Do We Really Want Commissar Kagan?
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H/T, DD, for alerting me to a devastating essay on Elena Kagan: Komrade Kagan By Mark Alexander The Patriot Post Thursday May 13, 2010.

This is a thorough and well informed discussion about the reasons for alarm at the prospect of a Justice/Commissar Kagan.

What I want to focus on is what Kagan has written about Thurgood Marshall, the now deified Black who was ostensibly the NAACP’s counsel in Brown v Board of Education and subsequently the Supreme Court Justice for whom Kagan clerked for a curiously brief time in 1988.

Brown v Board of Education, of course, was the most regressive piece of social legislation America has ever seen. By swamping the whole American public school system with ineducable blacks it effectively destroyed the ladder of opportunity for talented whites in those schools and not coincidentally deeply entrenched the advantages of those with access to private education, or, as in the case of Elena Kagan, intellectually segregated public schools like New York’s Hunter College High.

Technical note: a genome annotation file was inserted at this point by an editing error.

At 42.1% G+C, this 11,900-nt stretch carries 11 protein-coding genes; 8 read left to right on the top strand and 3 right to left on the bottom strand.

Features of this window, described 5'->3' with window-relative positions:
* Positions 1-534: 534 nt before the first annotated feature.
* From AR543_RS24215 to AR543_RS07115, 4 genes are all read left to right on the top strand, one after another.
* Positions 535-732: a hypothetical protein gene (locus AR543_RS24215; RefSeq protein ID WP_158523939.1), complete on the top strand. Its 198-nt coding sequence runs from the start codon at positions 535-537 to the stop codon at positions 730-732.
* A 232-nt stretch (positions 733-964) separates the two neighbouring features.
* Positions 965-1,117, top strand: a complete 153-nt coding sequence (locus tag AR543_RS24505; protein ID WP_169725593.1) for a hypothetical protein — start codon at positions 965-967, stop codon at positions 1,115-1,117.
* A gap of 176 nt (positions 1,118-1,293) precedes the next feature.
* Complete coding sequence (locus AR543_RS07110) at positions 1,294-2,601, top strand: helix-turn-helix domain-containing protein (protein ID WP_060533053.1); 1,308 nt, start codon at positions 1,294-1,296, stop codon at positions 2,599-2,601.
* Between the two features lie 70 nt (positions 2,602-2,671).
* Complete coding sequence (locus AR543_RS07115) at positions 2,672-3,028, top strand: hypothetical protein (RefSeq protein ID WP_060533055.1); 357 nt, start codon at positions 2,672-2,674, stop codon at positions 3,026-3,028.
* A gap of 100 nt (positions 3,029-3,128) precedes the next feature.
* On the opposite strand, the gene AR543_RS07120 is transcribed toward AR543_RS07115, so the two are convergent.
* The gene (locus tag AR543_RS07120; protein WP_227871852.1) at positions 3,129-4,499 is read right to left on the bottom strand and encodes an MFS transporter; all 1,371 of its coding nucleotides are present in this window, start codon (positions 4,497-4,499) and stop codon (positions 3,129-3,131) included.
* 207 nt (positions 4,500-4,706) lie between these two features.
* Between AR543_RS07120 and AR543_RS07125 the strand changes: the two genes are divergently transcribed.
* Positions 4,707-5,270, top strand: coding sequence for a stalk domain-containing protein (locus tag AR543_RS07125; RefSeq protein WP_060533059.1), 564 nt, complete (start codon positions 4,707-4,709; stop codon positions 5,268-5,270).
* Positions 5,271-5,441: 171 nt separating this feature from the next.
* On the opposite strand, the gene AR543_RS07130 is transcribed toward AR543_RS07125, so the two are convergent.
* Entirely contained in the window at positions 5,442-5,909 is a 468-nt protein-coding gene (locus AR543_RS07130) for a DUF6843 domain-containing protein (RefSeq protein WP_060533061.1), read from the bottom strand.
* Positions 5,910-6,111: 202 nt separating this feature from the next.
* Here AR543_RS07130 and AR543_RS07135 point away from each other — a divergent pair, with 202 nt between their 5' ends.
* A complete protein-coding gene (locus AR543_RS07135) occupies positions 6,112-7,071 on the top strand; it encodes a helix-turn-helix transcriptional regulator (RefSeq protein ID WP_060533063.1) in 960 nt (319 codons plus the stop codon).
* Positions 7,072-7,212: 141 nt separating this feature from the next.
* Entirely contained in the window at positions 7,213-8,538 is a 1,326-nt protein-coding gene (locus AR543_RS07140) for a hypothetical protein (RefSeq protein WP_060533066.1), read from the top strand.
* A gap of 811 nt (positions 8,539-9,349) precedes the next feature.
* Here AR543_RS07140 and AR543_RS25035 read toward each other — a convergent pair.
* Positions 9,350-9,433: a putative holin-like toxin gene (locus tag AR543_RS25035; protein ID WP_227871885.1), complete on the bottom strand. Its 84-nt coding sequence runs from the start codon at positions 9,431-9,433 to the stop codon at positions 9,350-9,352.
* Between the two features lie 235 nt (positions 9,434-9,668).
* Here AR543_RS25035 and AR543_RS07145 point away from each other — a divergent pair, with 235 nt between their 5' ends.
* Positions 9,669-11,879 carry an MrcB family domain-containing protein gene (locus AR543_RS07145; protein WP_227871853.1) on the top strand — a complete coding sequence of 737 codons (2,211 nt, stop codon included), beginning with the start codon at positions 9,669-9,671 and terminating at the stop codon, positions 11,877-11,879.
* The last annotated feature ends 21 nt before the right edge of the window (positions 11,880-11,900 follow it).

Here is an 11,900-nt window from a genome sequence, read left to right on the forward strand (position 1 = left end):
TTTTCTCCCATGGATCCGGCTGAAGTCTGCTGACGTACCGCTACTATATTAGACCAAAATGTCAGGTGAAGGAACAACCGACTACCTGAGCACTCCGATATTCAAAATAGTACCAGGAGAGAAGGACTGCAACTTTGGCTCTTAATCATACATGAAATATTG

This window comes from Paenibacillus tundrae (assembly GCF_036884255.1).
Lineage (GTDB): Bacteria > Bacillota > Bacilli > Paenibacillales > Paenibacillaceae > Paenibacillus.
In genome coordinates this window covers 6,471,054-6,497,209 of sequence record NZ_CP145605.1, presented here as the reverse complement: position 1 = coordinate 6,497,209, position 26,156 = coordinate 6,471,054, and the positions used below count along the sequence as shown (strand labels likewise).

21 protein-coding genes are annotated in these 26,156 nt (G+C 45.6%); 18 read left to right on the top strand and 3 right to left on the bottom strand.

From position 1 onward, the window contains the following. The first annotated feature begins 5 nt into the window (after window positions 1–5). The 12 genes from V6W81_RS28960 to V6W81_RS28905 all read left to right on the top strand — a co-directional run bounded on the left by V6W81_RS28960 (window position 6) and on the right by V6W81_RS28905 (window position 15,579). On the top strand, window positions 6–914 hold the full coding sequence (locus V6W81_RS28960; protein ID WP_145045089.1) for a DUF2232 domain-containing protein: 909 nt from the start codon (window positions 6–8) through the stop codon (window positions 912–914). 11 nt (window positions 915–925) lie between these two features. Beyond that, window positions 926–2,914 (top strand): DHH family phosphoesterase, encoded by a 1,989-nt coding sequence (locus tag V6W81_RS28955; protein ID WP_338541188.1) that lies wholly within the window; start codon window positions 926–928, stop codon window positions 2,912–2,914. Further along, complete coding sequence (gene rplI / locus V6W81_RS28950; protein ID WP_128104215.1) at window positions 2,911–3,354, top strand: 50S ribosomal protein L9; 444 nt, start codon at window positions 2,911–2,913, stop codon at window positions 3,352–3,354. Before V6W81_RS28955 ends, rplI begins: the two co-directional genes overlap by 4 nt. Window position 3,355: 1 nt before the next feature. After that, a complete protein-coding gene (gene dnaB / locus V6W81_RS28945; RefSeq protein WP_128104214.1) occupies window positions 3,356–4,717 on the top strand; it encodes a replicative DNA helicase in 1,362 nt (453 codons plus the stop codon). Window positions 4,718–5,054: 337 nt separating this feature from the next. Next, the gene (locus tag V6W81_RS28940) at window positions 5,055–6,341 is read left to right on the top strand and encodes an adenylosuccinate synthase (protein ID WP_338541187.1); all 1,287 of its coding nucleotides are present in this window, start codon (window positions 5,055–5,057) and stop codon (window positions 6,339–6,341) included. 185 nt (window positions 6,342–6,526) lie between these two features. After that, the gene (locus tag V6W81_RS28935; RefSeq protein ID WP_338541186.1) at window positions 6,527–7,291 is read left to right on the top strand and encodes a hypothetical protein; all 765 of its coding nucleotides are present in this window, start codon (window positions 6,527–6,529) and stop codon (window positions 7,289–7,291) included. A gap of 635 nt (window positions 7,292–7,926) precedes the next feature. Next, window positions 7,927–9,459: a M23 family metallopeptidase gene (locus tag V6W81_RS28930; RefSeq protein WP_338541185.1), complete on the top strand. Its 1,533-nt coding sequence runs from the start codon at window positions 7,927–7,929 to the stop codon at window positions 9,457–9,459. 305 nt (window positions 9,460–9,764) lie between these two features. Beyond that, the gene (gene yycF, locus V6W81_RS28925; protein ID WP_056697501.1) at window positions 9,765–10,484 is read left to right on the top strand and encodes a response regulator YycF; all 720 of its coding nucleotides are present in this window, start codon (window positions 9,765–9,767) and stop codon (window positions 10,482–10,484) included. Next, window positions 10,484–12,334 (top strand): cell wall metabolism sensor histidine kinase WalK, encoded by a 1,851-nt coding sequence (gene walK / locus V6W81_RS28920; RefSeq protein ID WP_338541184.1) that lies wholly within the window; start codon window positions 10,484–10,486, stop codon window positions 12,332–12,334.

That it actually was legislation, a fact essentially taboo in conventional discourse, is documented on here and here and here. (Please help keep us alive! )

Marshall’s most significant judicial contribution was recorded by left-lunatic Justice William O. Douglas in his autobiography as quoted in Time:

Justice Thurgood Marshall was appointed to the court "simply because he was black," …Marshall's contribution to the reverse discrimination debate: "You guys," Marshall tells his brethren, "have been practicing discrimination for years. Now it's our turn."

When the Dogs Stopped Snapping By Evan Thomas Monday, Sept 29, 1980

Writing of Marshall, Kagan apparently said

"In Justice Marshall's view, constitutional interpretation demanded, above all else, one thing from the courts: it demanded that the courts show a special solicitude for the despised or disadvantaged. It was the role of the courts, in interpreting the Constitution, to protect the people who went unprotected by every other organ of government — to safeguard the interests of people who had no other champion.”

She concluded

The Constitution today ... contains a great deal to be proud of. But the credit does not belong to the Framers ( emphasis). It belongs to those who refused to acquiesce in outdated notions of 'liberty,' 'justice,' and 'equality.' Our modern Constitution is [Marshall's]."

How much more explicit does she have to be? The Constitution says what she wants it to say. A “Justice” Kagan will scorn the “Rights of Englishmen" She will not scruple to use her Priest-King-Rabbinical status role to advance the interests of the groups to whom she relates. Discussion of immigration restraint will be “Unconstitutional” and unlawful.

And you can forget Free Speech.

Supreme Court Justices have become America’s most powerful and invulnerable legislators. Do we really really want Commissar Kagan?

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